3. It is likely that students will need supplies like pencils and clipboards in more than one workstation. How will that work? Will you put the supplies in each station? Will there be a central place for students to get supplies?
4. Not every station needs to be hardcore, higher level thinking, essay writing, sonata composing types of activities. Plan at least one ridiculously fun station! Sometimes it DOES cause an incredible amount of higher level thinking, but the kids will just think it is fun.
5. If you teach multiple grade levels during the day think about how your set-up can be modified to be useful with varying age groups.
6. Don’t forget to plan how you will store all of your supplies. I started with just a few folders and 2 Bop-Its. Now? Well…I love workstations so much that I have had to expand my storage space and find a way to organize that allows me to quickly find and set-up 5-6 centers in about 5 minutes.
Organize Your Class Time
· Create centers to focus on a concept you are working on: “Star Spangled Banner”, identifying pitch names, musical opposites, etc… Plan to do these centers for 1 or 2 class periods (45-60 minutes) or 3 to 4 class periods (for 30 minute classes). When working with this kind of set-up take time to go through each center describing the activity and your expectations before dividing into groups.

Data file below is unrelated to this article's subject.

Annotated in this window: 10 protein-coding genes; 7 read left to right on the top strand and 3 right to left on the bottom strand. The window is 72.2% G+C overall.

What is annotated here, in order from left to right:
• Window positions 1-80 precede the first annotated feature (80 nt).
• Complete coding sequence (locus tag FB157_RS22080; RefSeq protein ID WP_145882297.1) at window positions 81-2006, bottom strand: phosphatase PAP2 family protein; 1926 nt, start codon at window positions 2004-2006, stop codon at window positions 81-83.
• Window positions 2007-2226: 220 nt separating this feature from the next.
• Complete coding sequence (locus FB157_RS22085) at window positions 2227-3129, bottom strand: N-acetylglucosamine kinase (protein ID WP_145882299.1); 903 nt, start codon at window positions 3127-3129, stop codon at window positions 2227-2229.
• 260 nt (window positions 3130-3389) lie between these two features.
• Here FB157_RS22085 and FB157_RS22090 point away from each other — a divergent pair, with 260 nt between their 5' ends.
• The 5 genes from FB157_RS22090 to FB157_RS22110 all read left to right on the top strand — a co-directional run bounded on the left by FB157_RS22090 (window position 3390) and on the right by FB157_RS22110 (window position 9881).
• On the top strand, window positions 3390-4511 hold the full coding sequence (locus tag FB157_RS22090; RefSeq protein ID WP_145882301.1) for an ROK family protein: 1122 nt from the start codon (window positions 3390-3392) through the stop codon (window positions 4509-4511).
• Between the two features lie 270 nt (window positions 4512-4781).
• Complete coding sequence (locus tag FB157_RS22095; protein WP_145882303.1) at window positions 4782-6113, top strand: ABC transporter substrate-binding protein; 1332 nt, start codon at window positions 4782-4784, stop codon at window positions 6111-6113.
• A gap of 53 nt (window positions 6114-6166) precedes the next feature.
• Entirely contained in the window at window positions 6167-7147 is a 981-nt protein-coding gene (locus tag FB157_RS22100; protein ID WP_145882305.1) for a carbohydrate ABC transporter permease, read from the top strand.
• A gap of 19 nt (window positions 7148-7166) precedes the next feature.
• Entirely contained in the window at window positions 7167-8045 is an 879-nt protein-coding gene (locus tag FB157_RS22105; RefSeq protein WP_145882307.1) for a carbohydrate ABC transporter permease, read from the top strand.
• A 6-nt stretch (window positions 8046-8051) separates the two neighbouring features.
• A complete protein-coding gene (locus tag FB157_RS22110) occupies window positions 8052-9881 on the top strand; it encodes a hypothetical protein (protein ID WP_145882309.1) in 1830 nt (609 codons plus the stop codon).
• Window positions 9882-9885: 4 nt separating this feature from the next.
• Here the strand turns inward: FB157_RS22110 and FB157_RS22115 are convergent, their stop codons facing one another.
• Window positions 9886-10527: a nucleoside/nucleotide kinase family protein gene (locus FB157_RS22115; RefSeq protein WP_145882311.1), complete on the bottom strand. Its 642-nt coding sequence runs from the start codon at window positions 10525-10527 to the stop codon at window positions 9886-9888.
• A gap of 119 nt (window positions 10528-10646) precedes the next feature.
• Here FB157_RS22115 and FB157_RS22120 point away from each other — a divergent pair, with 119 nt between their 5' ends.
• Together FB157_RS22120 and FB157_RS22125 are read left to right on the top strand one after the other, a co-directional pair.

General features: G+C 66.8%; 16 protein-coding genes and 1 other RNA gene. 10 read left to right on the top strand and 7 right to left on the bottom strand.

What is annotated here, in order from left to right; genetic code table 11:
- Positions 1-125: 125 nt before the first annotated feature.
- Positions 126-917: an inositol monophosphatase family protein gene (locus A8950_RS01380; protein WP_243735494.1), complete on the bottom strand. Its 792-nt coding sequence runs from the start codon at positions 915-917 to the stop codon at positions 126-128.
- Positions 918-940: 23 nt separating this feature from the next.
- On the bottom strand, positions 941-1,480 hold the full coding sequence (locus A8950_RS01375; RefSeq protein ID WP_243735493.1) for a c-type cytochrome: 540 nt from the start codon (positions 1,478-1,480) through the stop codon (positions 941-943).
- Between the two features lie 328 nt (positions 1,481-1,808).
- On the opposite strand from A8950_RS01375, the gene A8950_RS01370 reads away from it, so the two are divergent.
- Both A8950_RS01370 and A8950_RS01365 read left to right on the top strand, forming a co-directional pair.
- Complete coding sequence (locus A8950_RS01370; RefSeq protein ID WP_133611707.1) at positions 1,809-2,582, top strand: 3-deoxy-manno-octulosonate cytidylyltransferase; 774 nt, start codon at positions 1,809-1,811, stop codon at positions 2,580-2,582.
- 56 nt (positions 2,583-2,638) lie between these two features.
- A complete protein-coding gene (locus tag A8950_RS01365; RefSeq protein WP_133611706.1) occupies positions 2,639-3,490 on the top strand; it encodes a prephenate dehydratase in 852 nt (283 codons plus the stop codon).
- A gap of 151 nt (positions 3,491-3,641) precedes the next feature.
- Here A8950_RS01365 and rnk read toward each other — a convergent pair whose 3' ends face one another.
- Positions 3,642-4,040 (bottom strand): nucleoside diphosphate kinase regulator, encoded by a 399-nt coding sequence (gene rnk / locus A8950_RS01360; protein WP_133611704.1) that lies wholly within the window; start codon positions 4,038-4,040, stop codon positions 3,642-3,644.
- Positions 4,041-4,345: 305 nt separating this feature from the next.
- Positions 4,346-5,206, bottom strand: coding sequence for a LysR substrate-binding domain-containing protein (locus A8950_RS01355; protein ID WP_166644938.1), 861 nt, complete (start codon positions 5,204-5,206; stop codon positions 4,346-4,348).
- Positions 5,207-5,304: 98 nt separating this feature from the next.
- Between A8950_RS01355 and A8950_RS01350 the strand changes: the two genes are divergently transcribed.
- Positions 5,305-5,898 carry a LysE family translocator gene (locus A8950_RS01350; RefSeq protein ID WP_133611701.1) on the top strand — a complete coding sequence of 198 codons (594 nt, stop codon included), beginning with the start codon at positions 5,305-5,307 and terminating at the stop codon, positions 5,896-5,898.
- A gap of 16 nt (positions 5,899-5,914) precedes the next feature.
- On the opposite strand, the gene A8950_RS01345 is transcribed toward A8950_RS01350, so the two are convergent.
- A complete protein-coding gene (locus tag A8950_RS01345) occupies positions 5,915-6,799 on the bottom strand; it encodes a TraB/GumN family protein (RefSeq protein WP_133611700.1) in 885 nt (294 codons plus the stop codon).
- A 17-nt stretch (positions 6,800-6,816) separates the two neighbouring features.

· Plan centers that focus on a variety of areas like singing, composing, moving, reading music, writing, listening, etc... These centers could be used with multiple grade levels by slightly altering the activities.
· Do it! Pick them yourself! You know who can work together. Your classroom does not have to be a democracy.· Use an app to create groups. Try Happy Class or Teacher’s Pick.
· If you plan on keeping the same groups all year, ask students about their preferences before you begin. On a small slip of paper have them write who they would like to work with and who they would not like to work with. It still won’t be perfect, but it may make you aware of some relationships to avoid.
If you are doing multiple centers in one day, introduce the centers first and then divide students into their first rotation. Once they are in their first center divide the remaining amount of class time by the number of centers you have set up. This is how many minutes they’ll have at each one. Plan a couple of extra minutes after the last one for clean-up.
Project these free timers so the class can see how much time they have left at each station:
Cool Timer (my favorite!)
Do you use workstations in your music class? What are some of the ways that you organize for success? Let me know in the comments section or link me up to pictures or posts on the topic. I'm always ready to learn more about workin' the workstations.
In my next blog post we'll talk about all of the fabulous things students can do in workstations. Click here to read it now!
You might like this file in my store! It is a MEGA Bundle of Music Workstations.